Favourable currency exchange rate moves and lower oil prices have prompted OceanaGold to extend mining operations at the Macraes Gold Project in the East Otago area by three to five years. Macraes was scheduled to wind up in the next two years.

OceanaGold’s managing director and CEO Mick Wilkes said the fall in the oil price would save the company around $15 million a year between New Zealand and the Didipio operation in the Philippines. He said the company had also benefited from the higher US dollar and lower NZ dollar.

“10 cents per litre fall in the diesel price equates to a $10 per ounce fall in New Zealand AISC margin. Plus a 1 cent fall in the New Zealand exchange rate equates to a fall in operating costs of $15 per ounce for our NZ business. Last year the New Zealand exchange rate averaged US$0.83 and this year US$0.75 – so that means operating costs benefit by $120 per ounce plus the savings from the lower diesel price. There are significant tail winds for us in New Zealand at present,” he said.

“We’ve also had exploration success both at surface and underground,” he said. “The underground is higher grade and that exploration will allow it to continue for another year.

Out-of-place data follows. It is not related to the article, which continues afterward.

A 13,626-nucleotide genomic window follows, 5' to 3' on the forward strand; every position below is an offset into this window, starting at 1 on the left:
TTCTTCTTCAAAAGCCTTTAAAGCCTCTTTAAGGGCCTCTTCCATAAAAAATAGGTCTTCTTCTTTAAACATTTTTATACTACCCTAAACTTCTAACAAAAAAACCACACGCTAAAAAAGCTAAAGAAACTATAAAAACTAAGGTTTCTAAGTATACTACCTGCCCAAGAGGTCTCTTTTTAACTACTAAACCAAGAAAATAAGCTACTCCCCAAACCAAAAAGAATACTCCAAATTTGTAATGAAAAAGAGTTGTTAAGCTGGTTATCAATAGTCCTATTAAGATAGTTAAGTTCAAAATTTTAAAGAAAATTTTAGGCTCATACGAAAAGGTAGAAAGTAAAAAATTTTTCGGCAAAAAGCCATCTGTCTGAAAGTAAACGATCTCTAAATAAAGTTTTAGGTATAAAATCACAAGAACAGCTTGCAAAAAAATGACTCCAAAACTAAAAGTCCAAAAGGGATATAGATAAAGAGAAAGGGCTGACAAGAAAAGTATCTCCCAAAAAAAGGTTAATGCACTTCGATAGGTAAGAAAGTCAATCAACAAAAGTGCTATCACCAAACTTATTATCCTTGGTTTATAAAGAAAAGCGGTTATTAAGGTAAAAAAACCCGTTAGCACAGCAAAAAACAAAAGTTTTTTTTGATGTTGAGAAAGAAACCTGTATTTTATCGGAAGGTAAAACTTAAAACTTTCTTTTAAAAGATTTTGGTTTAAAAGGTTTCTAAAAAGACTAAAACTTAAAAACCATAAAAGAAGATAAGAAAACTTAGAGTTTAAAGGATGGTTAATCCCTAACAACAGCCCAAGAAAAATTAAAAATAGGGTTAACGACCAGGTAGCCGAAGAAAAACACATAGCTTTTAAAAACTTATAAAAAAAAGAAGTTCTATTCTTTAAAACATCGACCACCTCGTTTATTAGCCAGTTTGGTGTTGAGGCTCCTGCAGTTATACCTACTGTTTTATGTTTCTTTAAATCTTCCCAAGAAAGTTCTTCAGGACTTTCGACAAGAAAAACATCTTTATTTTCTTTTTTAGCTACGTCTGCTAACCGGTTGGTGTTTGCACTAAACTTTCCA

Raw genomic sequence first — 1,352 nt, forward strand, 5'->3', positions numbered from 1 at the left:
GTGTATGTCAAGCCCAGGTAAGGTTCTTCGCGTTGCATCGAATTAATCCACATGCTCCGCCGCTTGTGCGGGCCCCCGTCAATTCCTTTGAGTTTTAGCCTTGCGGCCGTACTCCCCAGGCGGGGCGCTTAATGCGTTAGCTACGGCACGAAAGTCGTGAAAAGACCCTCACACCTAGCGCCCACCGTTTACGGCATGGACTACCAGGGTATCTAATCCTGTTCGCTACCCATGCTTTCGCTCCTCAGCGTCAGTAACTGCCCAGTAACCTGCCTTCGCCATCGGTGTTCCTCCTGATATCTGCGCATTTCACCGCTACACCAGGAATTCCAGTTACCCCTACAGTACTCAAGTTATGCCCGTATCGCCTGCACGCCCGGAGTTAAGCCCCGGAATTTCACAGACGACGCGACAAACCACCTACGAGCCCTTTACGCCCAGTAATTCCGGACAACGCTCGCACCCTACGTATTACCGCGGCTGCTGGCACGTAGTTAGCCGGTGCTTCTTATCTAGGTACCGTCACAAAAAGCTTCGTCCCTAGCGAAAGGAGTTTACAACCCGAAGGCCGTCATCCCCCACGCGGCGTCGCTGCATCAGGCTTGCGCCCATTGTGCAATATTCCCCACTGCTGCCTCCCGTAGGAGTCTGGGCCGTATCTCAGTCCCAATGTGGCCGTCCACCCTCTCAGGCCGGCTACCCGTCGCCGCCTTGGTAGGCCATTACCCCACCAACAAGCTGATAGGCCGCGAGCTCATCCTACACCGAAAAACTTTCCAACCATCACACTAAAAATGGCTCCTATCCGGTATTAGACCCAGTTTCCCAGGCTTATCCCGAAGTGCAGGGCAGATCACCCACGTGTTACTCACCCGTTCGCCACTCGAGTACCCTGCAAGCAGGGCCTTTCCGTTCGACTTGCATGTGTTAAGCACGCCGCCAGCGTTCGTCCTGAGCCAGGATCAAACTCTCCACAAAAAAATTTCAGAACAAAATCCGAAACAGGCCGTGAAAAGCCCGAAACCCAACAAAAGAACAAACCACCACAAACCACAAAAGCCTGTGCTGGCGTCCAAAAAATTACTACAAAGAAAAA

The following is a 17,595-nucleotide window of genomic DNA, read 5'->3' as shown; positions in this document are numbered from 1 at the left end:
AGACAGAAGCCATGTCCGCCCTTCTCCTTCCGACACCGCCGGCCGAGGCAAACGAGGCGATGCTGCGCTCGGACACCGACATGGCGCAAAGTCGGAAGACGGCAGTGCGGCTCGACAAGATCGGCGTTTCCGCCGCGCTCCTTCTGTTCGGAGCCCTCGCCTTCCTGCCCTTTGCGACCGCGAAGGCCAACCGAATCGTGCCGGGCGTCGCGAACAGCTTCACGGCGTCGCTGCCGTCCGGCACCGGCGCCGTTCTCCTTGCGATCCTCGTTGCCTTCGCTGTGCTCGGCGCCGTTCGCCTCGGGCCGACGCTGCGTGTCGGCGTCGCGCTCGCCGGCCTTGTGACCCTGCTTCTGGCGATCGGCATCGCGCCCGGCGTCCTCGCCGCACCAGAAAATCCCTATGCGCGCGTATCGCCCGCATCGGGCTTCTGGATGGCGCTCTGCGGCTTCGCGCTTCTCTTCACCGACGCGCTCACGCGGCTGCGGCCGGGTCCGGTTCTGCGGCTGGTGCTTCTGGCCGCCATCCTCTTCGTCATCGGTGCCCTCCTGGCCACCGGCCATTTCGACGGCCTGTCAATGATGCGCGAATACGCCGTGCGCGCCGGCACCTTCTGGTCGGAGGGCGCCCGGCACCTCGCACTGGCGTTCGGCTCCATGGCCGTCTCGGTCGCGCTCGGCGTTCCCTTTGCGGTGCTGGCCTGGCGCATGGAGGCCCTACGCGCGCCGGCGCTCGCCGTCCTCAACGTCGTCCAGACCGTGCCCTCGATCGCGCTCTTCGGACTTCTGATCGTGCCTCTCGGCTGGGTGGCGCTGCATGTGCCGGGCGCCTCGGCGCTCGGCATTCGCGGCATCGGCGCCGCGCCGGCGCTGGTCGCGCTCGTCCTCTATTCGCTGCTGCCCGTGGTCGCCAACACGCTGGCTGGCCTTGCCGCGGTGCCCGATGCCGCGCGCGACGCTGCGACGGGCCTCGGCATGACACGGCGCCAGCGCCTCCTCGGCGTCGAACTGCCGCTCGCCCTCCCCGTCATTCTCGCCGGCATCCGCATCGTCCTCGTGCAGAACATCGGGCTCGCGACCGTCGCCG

“On surface we’re looking for more resources, albeit low grade, between the pits we’ve mined over the last 24 years. It has a low strip ratio and we believe we can mine the open pits for many more years.

“At Macraes, we’ll be mining for 3-5 years at 150,000 ounces per year from the open pit and underground which is a similar production level to today.
“As announced, Reefton will go on care and maintenance at the end of this year. The nature of the ore body means it will be difficult to mine the underground and an extension of the open pit would require a higher gold price. Notwithstanding, there is plenty of exploration potential and we will keep the plant in working order.

“Blackwater is close by and we conducted a successful scoping study on that last year. We will evaluate different mining options this year to reduce the project risk. It is a project that could be brought into production at a relatively low cost.

“The other growth opportunity in New Zealand is the gold with tungsten by-product project called Round Hill, near Macraes. We may reinvent Macraes as a gold/tungsten project as there are quite significant amounts of tungsten there.

“We’re well advanced on the flow sheet and will conduct a scoping study shortly. Macraes could go for an additional 10-12 years after the current plant closes down. That’s exciting and we’re in discussions with several tungsten off-takers. We’re encouraged by those discussions.”

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